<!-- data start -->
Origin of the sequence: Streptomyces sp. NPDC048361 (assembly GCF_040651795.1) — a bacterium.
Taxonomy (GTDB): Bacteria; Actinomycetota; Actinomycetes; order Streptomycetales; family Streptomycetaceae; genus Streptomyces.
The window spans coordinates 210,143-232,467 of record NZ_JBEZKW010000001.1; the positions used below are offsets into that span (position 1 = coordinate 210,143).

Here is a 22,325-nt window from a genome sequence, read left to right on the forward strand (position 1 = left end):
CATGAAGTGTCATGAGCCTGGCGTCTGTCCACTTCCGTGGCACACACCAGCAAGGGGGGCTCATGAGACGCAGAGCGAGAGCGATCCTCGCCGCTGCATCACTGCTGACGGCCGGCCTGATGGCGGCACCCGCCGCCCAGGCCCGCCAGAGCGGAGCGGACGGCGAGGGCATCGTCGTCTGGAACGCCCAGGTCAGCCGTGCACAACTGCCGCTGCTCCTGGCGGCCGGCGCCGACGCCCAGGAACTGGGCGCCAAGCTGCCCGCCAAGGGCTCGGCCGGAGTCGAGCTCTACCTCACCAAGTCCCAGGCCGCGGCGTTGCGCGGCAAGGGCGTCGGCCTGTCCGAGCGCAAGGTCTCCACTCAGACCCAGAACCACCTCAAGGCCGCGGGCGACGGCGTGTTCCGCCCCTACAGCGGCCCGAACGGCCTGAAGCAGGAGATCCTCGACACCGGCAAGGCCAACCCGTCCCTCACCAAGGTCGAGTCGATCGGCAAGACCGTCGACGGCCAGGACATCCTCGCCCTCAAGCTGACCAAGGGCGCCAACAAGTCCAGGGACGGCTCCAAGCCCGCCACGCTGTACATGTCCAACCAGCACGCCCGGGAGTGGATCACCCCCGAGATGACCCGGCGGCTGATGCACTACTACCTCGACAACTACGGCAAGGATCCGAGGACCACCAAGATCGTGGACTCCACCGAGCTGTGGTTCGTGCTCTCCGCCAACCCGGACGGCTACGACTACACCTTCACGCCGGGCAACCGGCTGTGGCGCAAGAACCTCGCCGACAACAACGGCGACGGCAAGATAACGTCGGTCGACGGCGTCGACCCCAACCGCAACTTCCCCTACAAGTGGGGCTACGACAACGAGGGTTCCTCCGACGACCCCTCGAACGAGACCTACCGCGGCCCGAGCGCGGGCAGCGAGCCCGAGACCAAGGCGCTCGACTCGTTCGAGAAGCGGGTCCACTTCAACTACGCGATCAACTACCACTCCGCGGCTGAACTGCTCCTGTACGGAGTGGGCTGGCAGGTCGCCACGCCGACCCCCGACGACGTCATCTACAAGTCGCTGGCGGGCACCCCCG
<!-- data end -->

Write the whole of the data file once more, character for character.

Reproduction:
Origin of the sequence: Streptomyces sp. NPDC048361 (assembly GCF_040651795.1) — a bacterium.
Taxonomy (GTDB): Bacteria; Actinomycetota; Actinomycetes; order Streptomycetales; family Streptomycetaceae; genus Streptomyces.
The window spans coordinates 210,143-232,467 of record NZ_JBEZKW010000001.1; the positions used below are offsets into that span (position 1 = coordinate 210,143).

Here is a 22,325-nt window from a genome sequence, read left to right on the forward strand (position 1 = left end):
CATGAAGTGTCATGAGCCTGGCGTCTGTCCACTTCCGTGGCACACACCAGCAAGGGGGGCTCATGAGACGCAGAGCGAGAGCGATCCTCGCCGCTGCATCACTGCTGACGGCCGGCCTGATGGCGGCACCCGCCGCCCAGGCCCGCCAGAGCGGAGCGGACGGCGAGGGCATCGTCGTCTGGAACGCCCAGGTCAGCCGTGCACAACTGCCGCTGCTCCTGGCGGCCGGCGCCGACGCCCAGGAACTGGGCGCCAAGCTGCCCGCCAAGGGCTCGGCCGGAGTCGAGCTCTACCTCACCAAGTCCCAGGCCGCGGCGTTGCGCGGCAAGGGCGTCGGCCTGTCCGAGCGCAAGGTCTCCACTCAGACCCAGAACCACCTCAAGGCCGCGGGCGACGGCGTGTTCCGCCCCTACAGCGGCCCGAACGGCCTGAAGCAGGAGATCCTCGACACCGGCAAGGCCAACCCGTCCCTCACCAAGGTCGAGTCGATCGGCAAGACCGTCGACGGCCAGGACATCCTCGCCCTCAAGCTGACCAAGGGCGCCAACAAGTCCAGGGACGGCTCCAAGCCCGCCACGCTGTACATGTCCAACCAGCACGCCCGGGAGTGGATCACCCCCGAGATGACCCGGCGGCTGATGCACTACTACCTCGACAACTACGGCAAGGATCCGAGGACCACCAAGATCGTGGACTCCACCGAGCTGTGGTTCGTGCTCTCCGCCAACCCGGACGGCTACGACTACACCTTCACGCCGGGCAACCGGCTGTGGCGCAAGAACCTCGCCGACAACAACGGCGACGGCAAGATAACGTCGGTCGACGGCGTCGACCCCAACCGCAACTTCCCCTACAAGTGGGGCTACGACAACGAGGGTTCCTCCGACGACCCCTCGAACGAGACCTACCGCGGCCCGAGCGCGGGCAGCGAGCCCGAGACCAAGGCGCTCGACTCGTTCGAGAAGCGGGTCCACTTCAACTACGCGATCAACTACCACTCCGCGGCTGAACTGCTCCTGTACGGAGTGGGCTGGCAGGTCGCCACGCCGACCCCCGACGACGTCATCTACAAGTCGCTGGCGGGCACCCCCG